You May No Longer Need To Show ID Proofs In Airports Across India

Airports in India are soon introducing facial recognition technology, allowing travellers to authenticate themselves without identity cards. This technology is being launched under the government’s DigiYatra scheme. So come August 31, passengers from the Delhi, Bengaluru, Hyderabad, Varanasi, Vijayawada, Kolkata and Pune airports without boarding passes or other IDs. This technology at airports will be placed at various checkpoints. With this, airports are likely to see a fall in waiting time & long queues.

DigiYatra Scheme: Introducing Facial Recognition Technology At Airports

Media reports suggest the Airports Authority Of India is also a stakeholder in this project, along with the non-profit Digi Yatra Foundation, which will be responsible for integrating all the systems. Travellers have to submit their Aadhar details for the registrations initially. While travelling, travellers’ face will be their identity proof. As per reports, the data shared with the airports will be encrypted. There will be no need for physical or hardcopy of identity proofs, and the biometric check will be enough for passengers to enter the airport security check area and even board the flight.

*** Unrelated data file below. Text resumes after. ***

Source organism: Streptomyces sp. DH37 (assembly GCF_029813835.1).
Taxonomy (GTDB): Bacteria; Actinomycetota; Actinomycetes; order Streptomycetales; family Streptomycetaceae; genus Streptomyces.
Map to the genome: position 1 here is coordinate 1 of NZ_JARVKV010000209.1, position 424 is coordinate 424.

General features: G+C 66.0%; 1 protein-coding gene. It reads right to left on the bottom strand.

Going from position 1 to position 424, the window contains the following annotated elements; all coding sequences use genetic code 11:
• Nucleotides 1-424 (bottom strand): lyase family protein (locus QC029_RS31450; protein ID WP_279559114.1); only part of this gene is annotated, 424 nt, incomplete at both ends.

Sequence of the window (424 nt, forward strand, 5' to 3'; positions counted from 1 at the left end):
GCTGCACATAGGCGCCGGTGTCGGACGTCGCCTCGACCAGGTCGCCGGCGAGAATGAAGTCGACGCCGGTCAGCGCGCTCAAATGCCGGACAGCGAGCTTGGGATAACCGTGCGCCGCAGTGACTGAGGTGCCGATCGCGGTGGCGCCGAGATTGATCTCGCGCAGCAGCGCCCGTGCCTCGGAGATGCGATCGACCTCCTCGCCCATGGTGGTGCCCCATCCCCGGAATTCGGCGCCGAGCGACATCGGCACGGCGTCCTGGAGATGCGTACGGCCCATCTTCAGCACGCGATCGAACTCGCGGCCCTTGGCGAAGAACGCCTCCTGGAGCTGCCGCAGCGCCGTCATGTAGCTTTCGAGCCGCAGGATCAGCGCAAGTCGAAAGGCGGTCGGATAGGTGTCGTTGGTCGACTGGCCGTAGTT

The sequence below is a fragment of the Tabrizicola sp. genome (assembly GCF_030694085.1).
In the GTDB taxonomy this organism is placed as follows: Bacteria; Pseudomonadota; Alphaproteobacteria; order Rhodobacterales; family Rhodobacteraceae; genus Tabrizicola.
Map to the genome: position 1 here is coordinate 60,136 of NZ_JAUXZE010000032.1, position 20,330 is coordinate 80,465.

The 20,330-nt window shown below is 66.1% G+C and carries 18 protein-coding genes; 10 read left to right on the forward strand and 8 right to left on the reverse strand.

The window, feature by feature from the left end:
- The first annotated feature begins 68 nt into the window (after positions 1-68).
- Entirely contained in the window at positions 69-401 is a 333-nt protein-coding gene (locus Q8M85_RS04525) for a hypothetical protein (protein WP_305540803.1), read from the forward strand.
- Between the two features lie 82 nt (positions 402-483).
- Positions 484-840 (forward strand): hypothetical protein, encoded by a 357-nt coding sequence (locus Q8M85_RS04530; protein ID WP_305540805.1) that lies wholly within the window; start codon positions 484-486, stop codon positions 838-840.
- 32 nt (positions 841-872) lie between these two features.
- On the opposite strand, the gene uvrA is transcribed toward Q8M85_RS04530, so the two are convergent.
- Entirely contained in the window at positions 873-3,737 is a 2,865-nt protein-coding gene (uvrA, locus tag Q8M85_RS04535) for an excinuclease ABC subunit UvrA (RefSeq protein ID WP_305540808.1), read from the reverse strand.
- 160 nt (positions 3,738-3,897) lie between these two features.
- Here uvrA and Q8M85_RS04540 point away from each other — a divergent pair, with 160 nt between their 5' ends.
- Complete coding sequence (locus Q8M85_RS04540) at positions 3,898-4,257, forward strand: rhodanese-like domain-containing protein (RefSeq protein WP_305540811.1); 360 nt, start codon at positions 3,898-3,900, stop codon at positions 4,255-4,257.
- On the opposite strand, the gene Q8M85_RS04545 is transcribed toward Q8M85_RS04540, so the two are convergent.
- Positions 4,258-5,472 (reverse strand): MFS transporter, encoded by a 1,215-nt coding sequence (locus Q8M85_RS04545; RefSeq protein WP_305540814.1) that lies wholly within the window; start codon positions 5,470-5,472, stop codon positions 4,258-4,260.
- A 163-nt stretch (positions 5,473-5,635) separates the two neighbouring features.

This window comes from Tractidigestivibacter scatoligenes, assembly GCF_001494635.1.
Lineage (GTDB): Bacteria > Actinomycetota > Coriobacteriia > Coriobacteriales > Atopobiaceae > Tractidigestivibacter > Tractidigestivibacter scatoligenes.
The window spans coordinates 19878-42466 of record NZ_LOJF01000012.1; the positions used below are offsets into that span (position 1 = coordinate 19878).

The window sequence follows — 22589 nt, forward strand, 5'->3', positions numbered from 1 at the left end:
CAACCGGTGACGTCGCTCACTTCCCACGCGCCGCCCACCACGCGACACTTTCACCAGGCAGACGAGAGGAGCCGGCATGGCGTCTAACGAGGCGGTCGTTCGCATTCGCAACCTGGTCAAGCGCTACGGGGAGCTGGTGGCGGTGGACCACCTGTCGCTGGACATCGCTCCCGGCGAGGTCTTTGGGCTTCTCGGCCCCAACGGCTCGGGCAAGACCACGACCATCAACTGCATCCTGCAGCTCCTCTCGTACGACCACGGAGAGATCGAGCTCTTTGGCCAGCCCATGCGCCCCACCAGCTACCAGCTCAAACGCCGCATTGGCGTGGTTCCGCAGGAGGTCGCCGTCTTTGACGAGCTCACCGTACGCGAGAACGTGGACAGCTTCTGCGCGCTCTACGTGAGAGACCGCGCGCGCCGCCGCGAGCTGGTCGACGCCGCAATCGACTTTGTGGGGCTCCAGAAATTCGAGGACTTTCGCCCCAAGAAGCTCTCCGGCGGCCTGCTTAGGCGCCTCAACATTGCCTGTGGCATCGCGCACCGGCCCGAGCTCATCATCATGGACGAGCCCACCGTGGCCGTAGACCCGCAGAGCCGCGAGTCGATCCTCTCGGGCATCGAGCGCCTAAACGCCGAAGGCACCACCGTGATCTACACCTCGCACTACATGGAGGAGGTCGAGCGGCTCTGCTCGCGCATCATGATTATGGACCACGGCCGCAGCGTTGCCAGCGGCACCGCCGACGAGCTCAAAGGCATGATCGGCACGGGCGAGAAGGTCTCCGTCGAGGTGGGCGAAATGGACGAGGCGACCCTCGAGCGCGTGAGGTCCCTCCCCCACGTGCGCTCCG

How Safe Is The Facial Recognition Technology?

The facial recognition technology under the DigiYatra scheme will facilitate easy systems and smooth operations within the airports. Travellers can easily self-drop their baggage, check in using the technology, and avoid the multiple checkpoint hassles they go through at airports.

This technology will further enhance and facilitate paperless travel and initiate a centralised registration system.

Although, a few privacy experts have raised concerns regarding facial recognition technology. Anushka Jain of the Internet Freedom Foundation told Hindustan Times that there is less clarity over airports sharing the public information with other parties. She also questioned how accurately the technology would work at airports. She also said that there might be chances that some travellers might have a mismatch with their photos, leading to further hassles.

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